Attorney General Dale Marshall has hailed the Cybercrime Bill 2023 as the next logical step in tackling cybercrime in Barbados.
Marshall made this point during yesterday morning’s discussion of the Cybercrime Bill 2023 in the opening session of the House of Assembly. The Bill was subsequently passed later in the day as the Cybercrime Bill 2024.
The Cybercrime Bill 2024 will provide for the combatting of cybercrime and the protection of legitimate interests in the use and development of information technologies. It will also allow the facilitation of international co-operation in computer related crimes and related matters such as cyberbullying, malicious communications and child grooming. Penalties for such crimes are $70 000, seven years imprisonment or both for the first two crimes and a $100 000 fine, ten years of imprisonment or both. In the instance that the child groomer cooperates, they would receive a $250 000 fine.
“This Bill is about protecting individuals in our society who simply have no capacity to help themselves in this way,” the Attorney General explained. “ It isn’t rocket science. It is the same way we do it in other spheres of Barbadian life. We have legislation that deals with assaults, trespassing and all kinds of interferences and human activity. This is not a new frontier, we already have legislation that deals with it (cybercrime). What we are doing is modernising this legislation because for the first time in our system of law we are dealing with cyberbullying and grooming. We are looking at all of the pernicious sides of this where people are using social media to torment people or groom them into improper conduct and we are saying those things are wrong.”
Whilst adding that the Bill does not protect politicians from public criticism, the 61-year-old assured Barbadians that they would have crossed the line if they ever publish or share material digitally that is false, inaccurate and or harmful to another individual or individuals.
He added: “This is a proud moment for Barbados. Nobody has alleged that the 2005 act (Computer Misuse) was about stifling expression but we’ve brought something new and more comprehensive and they are making those allegations now. I am more than satisfied with the content of this Bill. The rights of individuals remain protected and I remind you that in every case the state has the burden of proof beyond a reasonable doubt.”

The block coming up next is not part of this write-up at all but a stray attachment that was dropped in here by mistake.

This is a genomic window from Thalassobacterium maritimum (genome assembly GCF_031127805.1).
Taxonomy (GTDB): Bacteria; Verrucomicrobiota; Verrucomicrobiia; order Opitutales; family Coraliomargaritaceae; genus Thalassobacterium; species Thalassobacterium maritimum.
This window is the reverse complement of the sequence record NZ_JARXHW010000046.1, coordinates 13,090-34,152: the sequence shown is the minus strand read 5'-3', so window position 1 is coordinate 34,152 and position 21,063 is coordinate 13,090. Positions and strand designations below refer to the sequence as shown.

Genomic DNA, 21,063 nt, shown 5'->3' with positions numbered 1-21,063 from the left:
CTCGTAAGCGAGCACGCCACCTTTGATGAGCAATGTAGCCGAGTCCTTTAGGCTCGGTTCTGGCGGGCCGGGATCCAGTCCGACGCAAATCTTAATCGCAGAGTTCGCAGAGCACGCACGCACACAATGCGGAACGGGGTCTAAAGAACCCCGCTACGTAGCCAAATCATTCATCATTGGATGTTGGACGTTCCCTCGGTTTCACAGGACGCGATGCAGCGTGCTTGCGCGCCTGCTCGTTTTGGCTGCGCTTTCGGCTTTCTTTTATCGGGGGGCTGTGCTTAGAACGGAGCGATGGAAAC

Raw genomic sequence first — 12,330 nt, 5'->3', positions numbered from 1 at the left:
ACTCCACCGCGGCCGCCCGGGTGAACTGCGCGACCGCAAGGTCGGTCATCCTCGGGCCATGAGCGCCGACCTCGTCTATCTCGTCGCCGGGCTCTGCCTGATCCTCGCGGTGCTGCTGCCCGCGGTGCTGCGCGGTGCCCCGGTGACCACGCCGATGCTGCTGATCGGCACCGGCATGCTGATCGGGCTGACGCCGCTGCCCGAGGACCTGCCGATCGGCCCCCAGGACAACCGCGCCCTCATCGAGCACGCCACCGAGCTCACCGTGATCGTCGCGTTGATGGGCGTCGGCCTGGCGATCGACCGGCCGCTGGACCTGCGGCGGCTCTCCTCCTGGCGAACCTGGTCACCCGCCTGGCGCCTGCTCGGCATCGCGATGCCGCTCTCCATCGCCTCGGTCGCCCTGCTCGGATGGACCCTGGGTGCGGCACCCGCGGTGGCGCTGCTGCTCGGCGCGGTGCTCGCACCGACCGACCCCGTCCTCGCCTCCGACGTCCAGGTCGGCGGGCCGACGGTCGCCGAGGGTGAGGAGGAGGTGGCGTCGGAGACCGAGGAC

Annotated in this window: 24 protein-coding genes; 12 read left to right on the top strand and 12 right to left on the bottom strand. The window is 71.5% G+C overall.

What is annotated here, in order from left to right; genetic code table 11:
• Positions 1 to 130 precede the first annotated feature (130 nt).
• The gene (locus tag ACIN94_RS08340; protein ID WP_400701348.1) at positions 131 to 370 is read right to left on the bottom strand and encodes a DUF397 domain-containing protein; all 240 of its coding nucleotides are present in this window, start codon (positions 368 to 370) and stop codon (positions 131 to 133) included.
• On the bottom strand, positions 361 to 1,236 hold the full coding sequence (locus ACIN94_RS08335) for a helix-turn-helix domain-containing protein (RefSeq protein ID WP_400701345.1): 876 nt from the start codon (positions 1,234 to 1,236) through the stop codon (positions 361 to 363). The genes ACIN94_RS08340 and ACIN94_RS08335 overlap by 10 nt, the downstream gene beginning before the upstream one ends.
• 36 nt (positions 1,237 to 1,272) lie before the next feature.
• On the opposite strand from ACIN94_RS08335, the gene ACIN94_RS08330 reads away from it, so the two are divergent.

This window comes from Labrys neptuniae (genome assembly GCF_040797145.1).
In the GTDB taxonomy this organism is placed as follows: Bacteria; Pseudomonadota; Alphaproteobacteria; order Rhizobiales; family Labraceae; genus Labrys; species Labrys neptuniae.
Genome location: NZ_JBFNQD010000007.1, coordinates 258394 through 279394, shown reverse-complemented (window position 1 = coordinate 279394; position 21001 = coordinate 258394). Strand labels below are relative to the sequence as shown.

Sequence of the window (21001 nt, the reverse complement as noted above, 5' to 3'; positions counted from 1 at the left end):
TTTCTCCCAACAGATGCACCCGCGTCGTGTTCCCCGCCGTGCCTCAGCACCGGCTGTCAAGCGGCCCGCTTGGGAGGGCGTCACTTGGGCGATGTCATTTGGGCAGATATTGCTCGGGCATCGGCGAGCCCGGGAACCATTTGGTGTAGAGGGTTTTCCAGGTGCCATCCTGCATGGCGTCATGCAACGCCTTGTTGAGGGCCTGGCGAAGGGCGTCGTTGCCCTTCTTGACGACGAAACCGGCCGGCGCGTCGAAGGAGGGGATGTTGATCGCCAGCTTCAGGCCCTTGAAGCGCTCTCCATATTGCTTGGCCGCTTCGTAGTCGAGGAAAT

Minister of Industry, Innovation and Trade Marsha Caddle revealed last week in the House of Assembly that the Law Reform Commission had accepted assistance from the Council of Europe’s Convention of Cybercrime known as the Budapest Convention. That decision was taken in order to modernise the Computer Misuse Act 2005 which was ruled by the Commission to be woefully inadequate for 2024 and beyond.
Marshall informed the House of Assembly that the Budapest Convention, which is the only binding international instrument relating to cybercrime, informed the Barbadian Government that the island now had the finest legislation on cybercrime anywhere in the Caribbean.
The Mutual Assistance In Criminal Matters Bill 2023 was also passed yesterday morning. That Act defines legal assistance as the following:
- Identifying and locating persons and objects;
- Taking evidence or statements from persons;
- Obtaining the production of judicial or other documents;
- Serving judicial documents;
- Examining objects, sites and premises;
- Providing any available information and relevant exhibits;
- Providing originals or certified copies of any documents and records;
- Facilitating the personal appearances of witnesses;
- Effecting a temporary transfer of persons in custody to appear as witnesses;
- Executing searches and seizures
- Tracing, seizing, freezing and confiscating the proceeds or instrumentalities of crime; and
- Providing other assistance consistent with the objects of this Treaty as agreed to by the States Parties.